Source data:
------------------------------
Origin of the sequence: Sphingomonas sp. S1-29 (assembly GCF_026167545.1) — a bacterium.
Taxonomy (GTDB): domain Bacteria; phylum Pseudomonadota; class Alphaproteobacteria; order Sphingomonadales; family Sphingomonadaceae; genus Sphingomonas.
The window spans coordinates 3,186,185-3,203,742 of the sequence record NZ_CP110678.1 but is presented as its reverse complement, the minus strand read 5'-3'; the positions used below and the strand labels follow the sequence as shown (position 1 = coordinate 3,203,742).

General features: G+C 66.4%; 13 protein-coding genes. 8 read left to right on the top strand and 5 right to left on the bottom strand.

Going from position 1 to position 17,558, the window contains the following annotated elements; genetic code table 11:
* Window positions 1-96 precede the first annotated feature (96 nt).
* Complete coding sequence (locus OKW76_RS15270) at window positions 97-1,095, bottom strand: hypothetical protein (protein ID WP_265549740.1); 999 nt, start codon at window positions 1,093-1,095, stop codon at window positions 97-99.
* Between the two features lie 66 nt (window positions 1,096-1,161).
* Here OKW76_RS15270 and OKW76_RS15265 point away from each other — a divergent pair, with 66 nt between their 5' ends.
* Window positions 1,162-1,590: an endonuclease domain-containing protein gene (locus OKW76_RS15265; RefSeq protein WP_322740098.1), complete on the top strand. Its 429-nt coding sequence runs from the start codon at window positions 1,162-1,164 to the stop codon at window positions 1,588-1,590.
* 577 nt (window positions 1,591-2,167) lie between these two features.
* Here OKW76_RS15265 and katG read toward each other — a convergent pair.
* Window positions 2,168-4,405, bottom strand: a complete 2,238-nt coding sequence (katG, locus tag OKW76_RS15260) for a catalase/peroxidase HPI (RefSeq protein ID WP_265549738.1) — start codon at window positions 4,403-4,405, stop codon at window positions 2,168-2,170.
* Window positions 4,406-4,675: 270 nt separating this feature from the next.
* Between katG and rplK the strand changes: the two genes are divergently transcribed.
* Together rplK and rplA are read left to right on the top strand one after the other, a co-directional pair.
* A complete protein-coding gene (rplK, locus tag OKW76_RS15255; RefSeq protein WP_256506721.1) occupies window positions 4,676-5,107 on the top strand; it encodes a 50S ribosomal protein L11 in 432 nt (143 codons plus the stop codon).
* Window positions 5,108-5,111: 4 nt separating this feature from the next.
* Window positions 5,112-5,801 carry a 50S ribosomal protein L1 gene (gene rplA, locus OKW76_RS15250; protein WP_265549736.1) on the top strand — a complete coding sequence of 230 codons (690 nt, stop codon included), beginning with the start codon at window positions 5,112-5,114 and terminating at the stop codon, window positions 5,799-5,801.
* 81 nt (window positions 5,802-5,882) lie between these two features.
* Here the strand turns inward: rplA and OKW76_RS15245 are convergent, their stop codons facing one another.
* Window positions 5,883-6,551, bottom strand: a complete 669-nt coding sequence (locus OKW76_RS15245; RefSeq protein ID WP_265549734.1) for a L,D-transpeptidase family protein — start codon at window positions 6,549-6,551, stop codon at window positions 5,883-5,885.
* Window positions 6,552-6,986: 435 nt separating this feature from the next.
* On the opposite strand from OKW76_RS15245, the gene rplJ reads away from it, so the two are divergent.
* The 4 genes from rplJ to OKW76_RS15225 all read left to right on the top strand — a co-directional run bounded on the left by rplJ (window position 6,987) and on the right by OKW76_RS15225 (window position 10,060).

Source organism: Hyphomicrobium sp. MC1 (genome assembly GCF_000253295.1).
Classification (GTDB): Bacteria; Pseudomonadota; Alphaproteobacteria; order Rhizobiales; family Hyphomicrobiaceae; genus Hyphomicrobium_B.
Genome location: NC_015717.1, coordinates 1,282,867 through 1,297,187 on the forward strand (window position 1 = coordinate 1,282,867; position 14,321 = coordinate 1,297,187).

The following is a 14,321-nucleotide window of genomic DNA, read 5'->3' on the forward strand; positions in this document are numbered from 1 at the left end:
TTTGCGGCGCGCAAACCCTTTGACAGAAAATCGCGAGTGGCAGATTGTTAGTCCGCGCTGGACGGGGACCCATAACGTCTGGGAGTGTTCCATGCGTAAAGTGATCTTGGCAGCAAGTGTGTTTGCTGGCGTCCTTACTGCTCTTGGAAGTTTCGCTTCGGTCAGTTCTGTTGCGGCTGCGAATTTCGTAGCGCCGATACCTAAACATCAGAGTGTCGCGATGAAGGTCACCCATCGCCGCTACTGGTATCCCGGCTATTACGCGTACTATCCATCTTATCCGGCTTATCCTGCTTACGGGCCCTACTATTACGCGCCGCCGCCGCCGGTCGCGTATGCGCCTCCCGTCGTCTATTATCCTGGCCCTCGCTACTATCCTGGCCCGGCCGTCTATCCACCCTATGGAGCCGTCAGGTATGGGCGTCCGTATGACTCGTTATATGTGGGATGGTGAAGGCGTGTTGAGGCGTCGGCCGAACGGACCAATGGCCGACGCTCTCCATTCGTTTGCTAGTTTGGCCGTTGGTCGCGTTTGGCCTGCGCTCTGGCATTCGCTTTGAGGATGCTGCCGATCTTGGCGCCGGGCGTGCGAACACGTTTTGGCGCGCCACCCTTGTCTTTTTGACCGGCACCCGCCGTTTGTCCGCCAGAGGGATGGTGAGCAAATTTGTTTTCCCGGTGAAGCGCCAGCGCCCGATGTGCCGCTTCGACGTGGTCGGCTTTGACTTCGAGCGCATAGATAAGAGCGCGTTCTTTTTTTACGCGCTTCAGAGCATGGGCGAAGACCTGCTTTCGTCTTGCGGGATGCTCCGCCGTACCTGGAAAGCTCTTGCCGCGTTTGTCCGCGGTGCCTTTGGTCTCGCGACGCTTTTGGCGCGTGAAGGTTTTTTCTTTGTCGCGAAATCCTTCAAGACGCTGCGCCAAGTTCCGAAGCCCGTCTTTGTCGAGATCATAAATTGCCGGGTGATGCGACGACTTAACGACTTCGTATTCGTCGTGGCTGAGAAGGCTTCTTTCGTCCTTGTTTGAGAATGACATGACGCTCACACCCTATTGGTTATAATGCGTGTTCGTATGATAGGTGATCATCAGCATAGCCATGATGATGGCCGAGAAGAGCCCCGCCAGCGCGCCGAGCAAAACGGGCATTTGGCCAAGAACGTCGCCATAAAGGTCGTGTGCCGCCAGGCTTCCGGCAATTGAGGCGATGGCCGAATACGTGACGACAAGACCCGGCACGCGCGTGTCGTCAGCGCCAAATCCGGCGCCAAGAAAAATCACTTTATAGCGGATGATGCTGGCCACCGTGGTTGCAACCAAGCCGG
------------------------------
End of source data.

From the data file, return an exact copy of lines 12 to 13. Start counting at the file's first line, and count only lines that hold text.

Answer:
* Here OKW76_RS15265 and katG read toward each other — a convergent pair.
* Window positions 2,168-4,405, bottom strand: a complete 2,238-nt coding sequence (katG, locus tag OKW76_RS15260) for a catalase/peroxidase HPI (RefSeq protein ID WP_265549738.1) — start codon at window positions 4,403-4,405, stop codon at window positions 2,168-2,170.